Other people told me they didn’t want to get laid off because it might burn bridges and look bad if they apply for another job. That might be true if you do it wrong, but it is certainly NOT the case if you do it right!
I was a manager and I cannot tell you how many times I wished an underperforming subordinate would come to me and ask to get laid off. I would even take a high performing subordinate if they approached me the right way because letting people go is difficult.
Get Ahead Of The Layoff Curve
Cyclical industries are notorious for going through boom and bust cycles. There are also surveys after surveys that show how unsatisfied workers are in their jobs.
If you spend your time off building a business, writing a book, or doing anything productive, nobody is going to look down on you if you decide to re-enter the work force.
Instead, they will be inspired and wish they could do the same! The problem is, I don’t hear many stories of people taking matters into their own hands and doing something about their situation! As a result, I know there are thousands of people out there who will find the book beneficial.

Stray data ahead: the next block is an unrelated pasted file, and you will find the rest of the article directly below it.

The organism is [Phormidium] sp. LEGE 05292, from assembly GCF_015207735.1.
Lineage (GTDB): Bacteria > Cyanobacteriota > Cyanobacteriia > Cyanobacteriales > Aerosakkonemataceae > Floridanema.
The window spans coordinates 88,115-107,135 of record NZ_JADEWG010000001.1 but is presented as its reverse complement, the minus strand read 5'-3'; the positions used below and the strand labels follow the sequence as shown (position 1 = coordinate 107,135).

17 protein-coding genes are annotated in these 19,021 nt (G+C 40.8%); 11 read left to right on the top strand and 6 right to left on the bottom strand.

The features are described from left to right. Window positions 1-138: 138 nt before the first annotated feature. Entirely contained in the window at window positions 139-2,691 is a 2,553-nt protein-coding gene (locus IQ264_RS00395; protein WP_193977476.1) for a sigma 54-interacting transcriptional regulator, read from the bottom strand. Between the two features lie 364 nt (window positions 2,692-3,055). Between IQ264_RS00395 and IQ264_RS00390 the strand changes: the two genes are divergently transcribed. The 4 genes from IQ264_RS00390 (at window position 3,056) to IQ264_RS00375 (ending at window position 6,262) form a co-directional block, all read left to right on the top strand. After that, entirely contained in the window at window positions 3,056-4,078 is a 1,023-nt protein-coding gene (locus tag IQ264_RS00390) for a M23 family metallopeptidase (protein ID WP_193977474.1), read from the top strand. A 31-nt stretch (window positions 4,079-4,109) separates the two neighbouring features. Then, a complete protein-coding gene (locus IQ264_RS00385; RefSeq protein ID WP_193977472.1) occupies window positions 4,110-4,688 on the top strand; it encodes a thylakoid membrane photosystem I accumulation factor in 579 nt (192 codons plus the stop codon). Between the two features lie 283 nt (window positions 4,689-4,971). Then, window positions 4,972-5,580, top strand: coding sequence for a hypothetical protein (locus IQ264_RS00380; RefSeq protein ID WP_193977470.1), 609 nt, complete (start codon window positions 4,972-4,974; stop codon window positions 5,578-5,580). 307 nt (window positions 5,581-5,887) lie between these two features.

There are so many books about how to get a killer job, but there are no books about how to graciously leave your job and make a tidy sum in the process. People don’t realize their employees rights are incredibly powerful! For anybody who has ever felt trapped in their jobs, know that there is now a resource for you!
My ebook, How To Engineer Your Layoff was recently updated with new strategies, more case studies, and wonderful feedback from readers. For those who want to take a leap of faith too, this book is a must read.
So What’s Next Post Work?
I will launch my book in the next week and share with you more details for those interested in doing something else with their lives. The book has been a two year process and has gone through over 30 revisions to make it as high quality as possible.
I strongly believe the book will help everybody who is disgruntled with their jobs or simply looking to do something else. Unless you plan to work till death, there will be a backstop! I plan to write a series of books in different styles that promise to be edgy, helpful, and entertaining.
Update 2021: With tens of millions of people unemployed due to the coronavirus pandemic, I’ve updated my severance negotiation book for a fifth time to help people get a good severance and collect enhanced unemployment benefits.
I’ve also signed on with Portfolio, a Penguin Random House imprint to traditionally publish a book. It should be out in 2H2022. Publishing this book will be a nice bucket list item to cross off.